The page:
“The most important thing we can do is inspire young minds and to advance the kind of science, math and technology education that will help youngsters take us to the next phase of space travel.” – John Glenn
Mark Your Calendars
October brings the first artificial satellite and John Glenn’s return to space 37 years after he first orbited Earth.
Here are three historic space dates for October:
October 4, 1957
Launched into an elliptical low Earth orbit on October 4, 1957, Sputnik I became the first artificial satellite to be launched into space. The satellite transmitted until its batteries died, 21 days after launch. Sputnik I reentered Earth’s atmosphere on January 4, 1958 and burned up on reentry.
The Soviet Union’s successful launch of Sputnik I is credited for triggering the Space Race. It also set the stage for a slew of political, military, technological and scientific developments.
October 11, 1968
The launch of Apollo 7 marked the first space flight mission since the tragic Apollo 1 fire that killed astronauts Virgil “Gus” Grissom, Ed White and Roger Chaffee in January 1967. After being grounded and investigated for 21 months, NASA returned to the space race.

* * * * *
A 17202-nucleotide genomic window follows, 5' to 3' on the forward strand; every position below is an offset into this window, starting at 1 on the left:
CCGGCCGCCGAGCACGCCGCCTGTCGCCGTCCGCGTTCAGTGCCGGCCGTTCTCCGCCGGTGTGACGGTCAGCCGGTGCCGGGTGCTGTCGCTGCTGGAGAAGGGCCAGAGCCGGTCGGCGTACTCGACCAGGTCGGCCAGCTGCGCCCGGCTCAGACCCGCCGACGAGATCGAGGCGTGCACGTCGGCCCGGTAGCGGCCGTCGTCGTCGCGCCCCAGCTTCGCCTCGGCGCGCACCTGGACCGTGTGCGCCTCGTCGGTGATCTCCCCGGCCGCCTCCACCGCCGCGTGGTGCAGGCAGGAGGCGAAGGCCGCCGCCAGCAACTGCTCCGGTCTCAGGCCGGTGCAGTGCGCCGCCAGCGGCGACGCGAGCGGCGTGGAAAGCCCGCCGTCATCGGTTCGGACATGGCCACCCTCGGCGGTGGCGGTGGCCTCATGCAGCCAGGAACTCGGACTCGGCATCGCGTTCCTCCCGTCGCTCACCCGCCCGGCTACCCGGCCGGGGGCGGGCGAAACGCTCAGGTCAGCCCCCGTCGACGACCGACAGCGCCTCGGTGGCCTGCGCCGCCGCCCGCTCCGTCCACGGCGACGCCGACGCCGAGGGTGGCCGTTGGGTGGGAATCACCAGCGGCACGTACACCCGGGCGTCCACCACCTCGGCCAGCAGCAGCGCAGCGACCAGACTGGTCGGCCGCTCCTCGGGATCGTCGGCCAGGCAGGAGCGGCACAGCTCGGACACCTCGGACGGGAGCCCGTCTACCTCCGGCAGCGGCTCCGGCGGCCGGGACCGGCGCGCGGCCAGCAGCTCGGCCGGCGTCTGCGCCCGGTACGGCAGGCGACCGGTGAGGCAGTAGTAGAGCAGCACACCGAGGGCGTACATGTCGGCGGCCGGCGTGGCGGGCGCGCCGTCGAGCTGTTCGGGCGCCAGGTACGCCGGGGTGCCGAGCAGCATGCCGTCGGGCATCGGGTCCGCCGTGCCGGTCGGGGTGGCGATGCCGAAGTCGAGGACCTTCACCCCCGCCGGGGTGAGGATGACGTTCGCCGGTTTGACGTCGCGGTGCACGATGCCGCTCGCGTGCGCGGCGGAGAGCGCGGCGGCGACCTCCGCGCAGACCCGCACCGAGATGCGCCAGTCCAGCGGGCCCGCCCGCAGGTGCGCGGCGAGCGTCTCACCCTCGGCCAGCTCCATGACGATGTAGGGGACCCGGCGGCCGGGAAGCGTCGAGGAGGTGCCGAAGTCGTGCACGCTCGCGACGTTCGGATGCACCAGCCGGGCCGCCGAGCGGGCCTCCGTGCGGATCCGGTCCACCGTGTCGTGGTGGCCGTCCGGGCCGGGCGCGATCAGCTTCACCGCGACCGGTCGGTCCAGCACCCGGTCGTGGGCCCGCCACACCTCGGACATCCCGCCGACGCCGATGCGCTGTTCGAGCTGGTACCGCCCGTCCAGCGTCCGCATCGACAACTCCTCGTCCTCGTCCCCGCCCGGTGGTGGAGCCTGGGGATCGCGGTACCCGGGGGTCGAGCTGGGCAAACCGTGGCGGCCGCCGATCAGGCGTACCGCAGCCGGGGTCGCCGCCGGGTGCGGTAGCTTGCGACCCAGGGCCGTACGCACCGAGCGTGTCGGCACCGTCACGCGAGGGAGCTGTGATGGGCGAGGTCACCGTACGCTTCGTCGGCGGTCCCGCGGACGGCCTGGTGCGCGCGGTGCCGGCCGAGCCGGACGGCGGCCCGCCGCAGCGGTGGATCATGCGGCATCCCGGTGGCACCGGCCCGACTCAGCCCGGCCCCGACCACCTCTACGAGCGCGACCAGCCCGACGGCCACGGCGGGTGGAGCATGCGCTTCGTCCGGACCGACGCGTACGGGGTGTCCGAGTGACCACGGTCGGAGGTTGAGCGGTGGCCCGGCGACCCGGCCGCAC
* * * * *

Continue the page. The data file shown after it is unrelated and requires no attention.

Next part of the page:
Apollo 7 was an Earth-orbit test of the command and service modules. Apollo 7 also brought the first live television broadcast from an American spacecraft. Walter M. Schirra commanded Apollo 7 and is the only astronaut to fly Mercury, Gemini and Apollo missions.
October 29, 1998
At the age of 77, John Glenn returned to space aboard the Space Shuttle Discovery as a payload specialist. The mission lasted nine days and was part of a study on health problems associated with aging. By participating in the missions, John Glenn became the oldest person ever to fly in space.
After his historic flight in 1962, John Glenn came to be viewed as a national hero. Because of his status, he was viewed at too valuable of an asset to risk losing. As a result, John Glenn was essential grounded until his triumphant return to space in 1998.
Visit SolutionsForSpaceWaste.com to find out what what has been left in orbit since beginning of the Space Age.
Image Credit: NASA